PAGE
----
684. Redundant Connection

Problem Description

In this problem, we're given a graph that was a tree initially, but an additional edge was added to it. An edge in this context is represented by a pair of nodes that it connects, given as [a, b]. Since a proper tree has no cycles and is connected, the additional edge creates a single cycle in the graph. Our task is to identify and remove this redundant edge, restoring the graph to a tree. The graph is represented as an array edges of n edges, where each edge connects two different nodes from 1 to n, and n is the number of nodes in the tree. The goal is to find the redundant edge that can be removed to make the graph a tree again. If there are multiple redundant edges, we need to return the one that appears last in the edges array. This problem checks the understanding of graph properties, specifically tree structures, and graph algorithms.


The intuition behind this solution is based on the Union-Find algorithm, which is a classic data structure for keeping track of disjoint sets. The idea is to iterate through the list of edges and connect the nodes using the Union operation. We start by initializing a parent array p, representing each node's parent in the disjoint set. Initially, each node is its own parent, indicating that they are each in separate sets.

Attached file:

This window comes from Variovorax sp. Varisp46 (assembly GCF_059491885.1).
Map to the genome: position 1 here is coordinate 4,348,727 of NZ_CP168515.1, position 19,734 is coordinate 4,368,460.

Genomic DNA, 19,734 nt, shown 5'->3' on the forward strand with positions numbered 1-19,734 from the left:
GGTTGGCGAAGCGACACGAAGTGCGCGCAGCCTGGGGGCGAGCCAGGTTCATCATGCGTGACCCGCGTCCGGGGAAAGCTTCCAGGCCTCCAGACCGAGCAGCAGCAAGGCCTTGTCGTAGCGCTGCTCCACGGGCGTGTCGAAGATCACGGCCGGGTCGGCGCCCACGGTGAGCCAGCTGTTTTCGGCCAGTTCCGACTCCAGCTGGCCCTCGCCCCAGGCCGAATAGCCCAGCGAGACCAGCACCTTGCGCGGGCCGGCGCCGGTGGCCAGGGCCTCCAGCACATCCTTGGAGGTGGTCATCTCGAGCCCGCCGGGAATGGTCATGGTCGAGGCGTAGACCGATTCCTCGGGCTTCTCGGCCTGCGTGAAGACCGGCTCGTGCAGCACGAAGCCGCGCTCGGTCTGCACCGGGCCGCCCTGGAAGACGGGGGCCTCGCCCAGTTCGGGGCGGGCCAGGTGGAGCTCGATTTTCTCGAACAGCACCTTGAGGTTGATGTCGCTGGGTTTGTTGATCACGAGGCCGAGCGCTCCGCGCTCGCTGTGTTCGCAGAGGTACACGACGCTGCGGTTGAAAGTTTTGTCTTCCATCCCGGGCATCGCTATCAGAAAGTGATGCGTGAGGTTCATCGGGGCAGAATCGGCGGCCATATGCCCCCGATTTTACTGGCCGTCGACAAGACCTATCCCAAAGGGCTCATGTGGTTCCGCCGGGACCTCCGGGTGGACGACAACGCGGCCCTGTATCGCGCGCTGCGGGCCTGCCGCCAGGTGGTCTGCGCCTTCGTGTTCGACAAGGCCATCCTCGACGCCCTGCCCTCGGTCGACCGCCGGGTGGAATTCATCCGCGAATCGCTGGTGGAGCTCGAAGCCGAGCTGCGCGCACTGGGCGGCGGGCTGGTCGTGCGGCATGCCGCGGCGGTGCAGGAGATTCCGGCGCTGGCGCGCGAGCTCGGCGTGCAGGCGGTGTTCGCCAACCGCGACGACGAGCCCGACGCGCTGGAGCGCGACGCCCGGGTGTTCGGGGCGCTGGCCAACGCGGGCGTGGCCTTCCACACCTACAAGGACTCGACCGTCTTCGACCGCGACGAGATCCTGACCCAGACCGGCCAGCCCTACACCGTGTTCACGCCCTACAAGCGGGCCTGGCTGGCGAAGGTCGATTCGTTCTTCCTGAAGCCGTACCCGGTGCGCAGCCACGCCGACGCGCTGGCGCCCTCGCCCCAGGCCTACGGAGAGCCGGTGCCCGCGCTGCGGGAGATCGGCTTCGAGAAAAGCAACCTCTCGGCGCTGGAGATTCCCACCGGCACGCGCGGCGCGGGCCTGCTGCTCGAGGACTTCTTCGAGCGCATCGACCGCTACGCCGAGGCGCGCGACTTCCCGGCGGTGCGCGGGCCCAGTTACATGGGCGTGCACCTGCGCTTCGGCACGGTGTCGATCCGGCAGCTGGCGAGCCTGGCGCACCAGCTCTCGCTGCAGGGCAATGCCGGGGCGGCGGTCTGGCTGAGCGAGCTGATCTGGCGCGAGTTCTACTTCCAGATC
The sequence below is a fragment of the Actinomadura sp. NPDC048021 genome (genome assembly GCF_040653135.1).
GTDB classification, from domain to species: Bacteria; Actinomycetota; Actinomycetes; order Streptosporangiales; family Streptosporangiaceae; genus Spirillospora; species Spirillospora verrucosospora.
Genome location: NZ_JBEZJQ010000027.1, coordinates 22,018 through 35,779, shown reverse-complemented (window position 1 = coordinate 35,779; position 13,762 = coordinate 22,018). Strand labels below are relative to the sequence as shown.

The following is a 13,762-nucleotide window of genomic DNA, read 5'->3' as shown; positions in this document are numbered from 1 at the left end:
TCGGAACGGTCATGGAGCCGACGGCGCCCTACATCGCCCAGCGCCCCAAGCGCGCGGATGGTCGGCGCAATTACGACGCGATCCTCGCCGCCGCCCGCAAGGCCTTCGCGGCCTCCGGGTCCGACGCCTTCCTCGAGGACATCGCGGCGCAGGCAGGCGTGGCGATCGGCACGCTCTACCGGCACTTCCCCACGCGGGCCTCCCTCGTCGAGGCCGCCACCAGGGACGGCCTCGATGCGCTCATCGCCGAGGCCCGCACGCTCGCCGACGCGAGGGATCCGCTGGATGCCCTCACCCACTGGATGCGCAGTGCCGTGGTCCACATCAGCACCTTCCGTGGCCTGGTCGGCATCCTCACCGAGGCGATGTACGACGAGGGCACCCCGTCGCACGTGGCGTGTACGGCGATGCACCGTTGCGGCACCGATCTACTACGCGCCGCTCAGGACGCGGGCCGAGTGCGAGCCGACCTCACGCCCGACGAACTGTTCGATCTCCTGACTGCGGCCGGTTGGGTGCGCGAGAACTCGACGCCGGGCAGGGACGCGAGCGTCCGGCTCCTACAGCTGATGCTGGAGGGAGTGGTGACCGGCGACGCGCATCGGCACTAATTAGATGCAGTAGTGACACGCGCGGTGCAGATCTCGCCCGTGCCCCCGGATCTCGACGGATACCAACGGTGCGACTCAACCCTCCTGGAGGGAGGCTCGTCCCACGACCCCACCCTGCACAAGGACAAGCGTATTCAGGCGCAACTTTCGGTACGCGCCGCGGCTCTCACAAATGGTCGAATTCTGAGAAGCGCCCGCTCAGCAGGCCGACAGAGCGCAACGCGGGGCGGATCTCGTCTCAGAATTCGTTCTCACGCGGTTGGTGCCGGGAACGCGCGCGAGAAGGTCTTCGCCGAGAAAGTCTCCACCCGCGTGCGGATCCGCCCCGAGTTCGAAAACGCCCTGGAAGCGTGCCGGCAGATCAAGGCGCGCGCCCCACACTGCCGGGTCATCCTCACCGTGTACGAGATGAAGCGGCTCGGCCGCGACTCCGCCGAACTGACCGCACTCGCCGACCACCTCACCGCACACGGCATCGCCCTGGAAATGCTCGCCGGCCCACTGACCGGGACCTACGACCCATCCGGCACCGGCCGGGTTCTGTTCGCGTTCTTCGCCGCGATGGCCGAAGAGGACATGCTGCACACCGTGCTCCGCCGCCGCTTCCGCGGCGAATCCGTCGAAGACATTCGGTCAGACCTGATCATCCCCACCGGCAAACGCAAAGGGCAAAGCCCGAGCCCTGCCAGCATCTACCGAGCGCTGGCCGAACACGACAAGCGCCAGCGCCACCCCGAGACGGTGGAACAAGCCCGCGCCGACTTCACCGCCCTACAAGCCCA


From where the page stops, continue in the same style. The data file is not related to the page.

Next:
As we process the edges, we use a Find operation, implemented as the find function, to determine the set representative (parent) for each node. If the nodes connected by the current edge already have the same parent, it means that adding this edge would form a cycle, which is contrary to the tree definition. When we identify such an edge, we know it’s redundant and must be removed.

The clever part of the algorithm is the use of path compression in the Find operation. This optimization steps speeds up subsequent queries for the set representative by making each node along the path point to the ultimate parent directly.

Therefore, when we come across an edge connecting two nodes that are already in the same set (have the same parent), this edge is the redundant one, and we should return it as the answer. In the case that we process all edges without returning any, though highly unlikely for this problem's constraints, we return an empty list. However, since the problem states there's always one additional edge, we're guaranteed to find a redundant connection during our iteration through the edge list.

Learn more about Depth-First Search, Breadth-First Search, Union Find and Graph patterns.

Solution Approach

The solution approach involves the following steps, which are implemented with the Union-Find algorithm:

  1. Initialization: We initialize an array p with 1010 elements, which is assumed to be more than enough to cover the node labels up to n. Here, each element is initialized to its index value, i.e., p[i] = i. This means each node starts as the parent of itself, representing a unique set for each node.